India demands Pakistan release pilot as Kashmir crisis intensifies
India has demanded the release of a fighter pilot shot down by Pakistan warplanes in a major escalation between the two nuclear powers over Kashmir.
Video showing the pilot - blindfolded and with blood on his face - was shared by Pakistan's information ministry.
India described the images as a "vulgar display of an injured personnel".
Social media users in India have hailed the pilot as a hero. Others are urging both countries to show restraint, with the hashtag #SayNoToWar.
The recent aerial attacks across the Line of Control (LoC) dividing Indian and Pakistani territory in Kashmir are the first since a war in 1971.
The incident, in which Pakistan said it had shot down two military jets, has escalated tensions between the two nations, both of whom claim all of Kashmir, but control only parts of it.
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It came a day after India struck what it said was a militant camp in Pakistan in retaliation for a suicide bombing that killed at least 40 Indian troops in Kashmir.
A Pakistan-based group said it carried out the attack - the deadliest to take place during a three-decade insurgency against Indian rule in Kashmir.
On Wednesday, the US urged India and Pakistan to avoid further military action and said it was focused on de-escalating the tension between the two sides.
What happened to the pilot?
The Indian Air Force pilot, identified as Wing Commander Abhinandan, had been reported "missing in action" by Indian officials.
Images then circulated of his capture, which were both condemned for what appeared to be a physical attack at the hands of residents in Pakistan-controlled Kashmir, and praised for the actions of the Pakistani soldiers who intervened to create a barrier.
Pakistan's information ministry published - but subsequently deleted - a video purporting to show the blindfolded pilot, who could be heard requesting water, after he had been captured.
In later footage, Wing Commander Abhinandan could be seen sipping tea from a cup without a blindfold and appeared to have been cleaned up.
He answered a number of questions including his name, military position and that he was from "down south", before refusing to share any details when asked about his mission: "I'm not supposed to tell you that."
Pakistan's military spokesman Maj Gen Asif Ghafoor said the pilot was being "treated as per norms of military ethics".
What has the social media reaction been?
Correspondents point out that this is the first major conflict between the two countries since social media became mainstream.
And the social media reactions over the last few days have been a very good indicator of the changing mood in India ever since the Pulwama attack.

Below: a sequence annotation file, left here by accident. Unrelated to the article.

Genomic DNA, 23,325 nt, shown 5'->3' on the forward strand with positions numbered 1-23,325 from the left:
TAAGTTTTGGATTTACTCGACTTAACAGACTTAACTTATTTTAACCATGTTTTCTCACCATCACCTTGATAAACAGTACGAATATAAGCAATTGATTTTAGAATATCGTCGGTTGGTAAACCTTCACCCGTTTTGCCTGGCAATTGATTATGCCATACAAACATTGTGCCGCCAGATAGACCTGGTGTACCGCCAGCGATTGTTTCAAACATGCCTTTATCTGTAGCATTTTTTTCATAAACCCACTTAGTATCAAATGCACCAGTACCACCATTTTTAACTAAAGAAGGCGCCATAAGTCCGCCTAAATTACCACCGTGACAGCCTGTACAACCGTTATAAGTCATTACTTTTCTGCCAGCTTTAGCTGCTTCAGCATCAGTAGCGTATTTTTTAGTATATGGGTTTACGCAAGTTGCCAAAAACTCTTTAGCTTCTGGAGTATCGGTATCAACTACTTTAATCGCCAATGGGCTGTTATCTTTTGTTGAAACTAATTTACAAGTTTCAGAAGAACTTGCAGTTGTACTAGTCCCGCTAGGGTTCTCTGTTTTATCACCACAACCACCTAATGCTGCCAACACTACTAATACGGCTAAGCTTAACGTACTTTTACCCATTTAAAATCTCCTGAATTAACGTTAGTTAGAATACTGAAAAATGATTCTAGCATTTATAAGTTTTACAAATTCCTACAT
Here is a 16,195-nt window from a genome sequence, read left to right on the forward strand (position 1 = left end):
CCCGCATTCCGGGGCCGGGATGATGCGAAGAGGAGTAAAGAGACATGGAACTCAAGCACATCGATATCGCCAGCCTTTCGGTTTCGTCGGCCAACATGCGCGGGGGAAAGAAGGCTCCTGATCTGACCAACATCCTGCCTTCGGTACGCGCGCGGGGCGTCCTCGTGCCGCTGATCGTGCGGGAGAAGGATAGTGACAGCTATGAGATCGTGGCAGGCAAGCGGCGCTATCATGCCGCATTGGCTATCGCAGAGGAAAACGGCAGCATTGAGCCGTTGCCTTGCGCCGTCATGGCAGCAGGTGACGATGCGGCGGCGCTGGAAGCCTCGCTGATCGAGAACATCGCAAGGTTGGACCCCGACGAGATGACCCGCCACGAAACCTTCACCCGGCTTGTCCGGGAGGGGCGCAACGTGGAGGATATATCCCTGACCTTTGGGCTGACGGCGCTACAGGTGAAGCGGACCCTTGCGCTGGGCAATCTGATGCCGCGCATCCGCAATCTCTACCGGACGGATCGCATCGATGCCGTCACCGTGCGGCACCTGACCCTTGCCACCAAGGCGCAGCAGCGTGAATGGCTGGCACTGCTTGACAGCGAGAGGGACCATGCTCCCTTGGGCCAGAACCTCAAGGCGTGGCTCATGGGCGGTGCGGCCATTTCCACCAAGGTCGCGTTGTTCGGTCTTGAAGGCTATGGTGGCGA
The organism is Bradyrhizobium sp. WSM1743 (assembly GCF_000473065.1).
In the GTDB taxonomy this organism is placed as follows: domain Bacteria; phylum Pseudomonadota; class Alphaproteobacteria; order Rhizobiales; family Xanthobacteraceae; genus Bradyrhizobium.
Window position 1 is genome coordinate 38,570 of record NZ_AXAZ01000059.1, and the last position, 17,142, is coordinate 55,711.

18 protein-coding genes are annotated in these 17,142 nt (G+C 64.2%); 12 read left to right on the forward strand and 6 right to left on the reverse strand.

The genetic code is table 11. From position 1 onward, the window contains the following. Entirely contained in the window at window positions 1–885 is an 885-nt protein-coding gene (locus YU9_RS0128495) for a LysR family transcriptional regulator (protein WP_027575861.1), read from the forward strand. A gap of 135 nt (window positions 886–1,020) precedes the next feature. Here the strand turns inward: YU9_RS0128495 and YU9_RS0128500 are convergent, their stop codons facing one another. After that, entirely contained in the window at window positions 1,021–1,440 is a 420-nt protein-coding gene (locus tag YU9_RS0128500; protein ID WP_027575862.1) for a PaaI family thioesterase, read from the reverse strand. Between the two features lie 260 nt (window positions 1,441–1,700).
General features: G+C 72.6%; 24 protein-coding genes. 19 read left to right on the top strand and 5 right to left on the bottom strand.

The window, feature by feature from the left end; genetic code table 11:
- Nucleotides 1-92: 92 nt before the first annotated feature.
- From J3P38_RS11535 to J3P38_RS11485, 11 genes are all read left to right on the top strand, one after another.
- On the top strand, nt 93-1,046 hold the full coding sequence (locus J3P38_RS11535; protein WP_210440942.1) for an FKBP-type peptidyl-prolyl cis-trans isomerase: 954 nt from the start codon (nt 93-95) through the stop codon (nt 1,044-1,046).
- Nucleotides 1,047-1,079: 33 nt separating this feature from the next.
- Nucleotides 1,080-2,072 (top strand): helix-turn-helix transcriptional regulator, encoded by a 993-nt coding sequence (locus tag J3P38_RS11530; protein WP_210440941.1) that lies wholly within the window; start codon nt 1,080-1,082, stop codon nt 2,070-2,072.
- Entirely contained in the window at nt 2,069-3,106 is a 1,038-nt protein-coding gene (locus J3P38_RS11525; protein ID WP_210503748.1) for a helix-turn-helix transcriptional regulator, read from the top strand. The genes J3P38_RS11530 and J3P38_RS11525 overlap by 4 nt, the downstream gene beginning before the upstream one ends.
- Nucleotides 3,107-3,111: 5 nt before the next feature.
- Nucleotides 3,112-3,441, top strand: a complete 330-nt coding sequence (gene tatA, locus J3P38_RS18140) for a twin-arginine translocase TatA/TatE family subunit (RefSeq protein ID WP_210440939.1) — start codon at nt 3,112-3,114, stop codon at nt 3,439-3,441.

Largely driven by angry television media coverage, the days after the bombing were full of calls for war and the desire to "teach Pakistan a lesson".
On Tuesday, when India announced it had launched air strikes on militants inside Pakistani territory, the mood was jubilant. The hashtags ranged from #IndiaStrikesBack and #HowsTheJosh (which translates to 'how is the fighting spirit') - a line taken from the Bollywood film Uri which celebrated India's first "surgical strike" in Pakistan-administered Kashmir in 2016.
But with Wing Commander Abhinandan's capture, the jubilation died down.
A new #SayNoToWar also began trending as users from both countries urged their governments to show restraint.
What were the air strikes about?
Maj Gen Ghafoor said that Pakistan fighter jets had carried out "strikes" - exactly what they did remains unclear - in Indian-administered Kashmir on Wednesday.
Two Indian air force jets then responded, crossing the de facto border that divides Kashmir. "Our jets were ready and we shot both of them down," he said.
Pakistan's information ministry also tweeted what it said was footage of one of the downed Indian jets.
India's Ministry of External Affairs spokesman Raveesh Kumar acknowledged the loss of a MiG-21 fighter jet and its pilot.
He also said that an Indian plane had shot down a Pakistani fighter jet, and Indian ground forces observed it falling on the Pakistani side of the LoC. Pakistan denied any of its jets had been hit.
What is the political fallout?
The sequence of events over the last few days have rapidly shifted from being seen as a boost for the ruling Hindu nationalist Bharatiya Janata Party (BJP) ahead of upcoming parliamentary elections, to a general feeling of disenchantment over the way things have turned out.
On Wednesday evening, when news of the captured pilot dominated headlines, India's opposition parties issued a statement in which they attacked the ruling BJP of "blatant politicisation of the armed forces' sacrifices".
In a series of tweets, India's finance minister Arun Jaitley hit back, saying the joint statement was "being used by Pakistan to bolster its case".
Prime Minister Narendra Modi has not publicly commented on the situation since Tuesday when India announced its air strikes on militant bases inside Pakistan.
There is mounting pressure on Mr Modi - who will face an election by the end of May - to say something about the current situation. Many have compared his silence to Prime Minister Imran Khan, who addressed the nation on Wednesday and called for dialogue with India.
What did Pakistan say?
Pakistani Prime Minister Imran Khan said in a televised address that the two sides could not afford a miscalculation "given the weapons we have".
"We should sit down and talk," he said.
"If we let it happen, it will remain neither in my nor Narendra Modi's control.
"Our action is just to let them know that just like they intruded into our territory, we are also capable of going into their territory," he added.
Indian Foreign Minister Sushma Swaraj also said "India does not wish to see further escalation of the situation," speaking from a meeting with Russian and Chinese foreign ministers in China.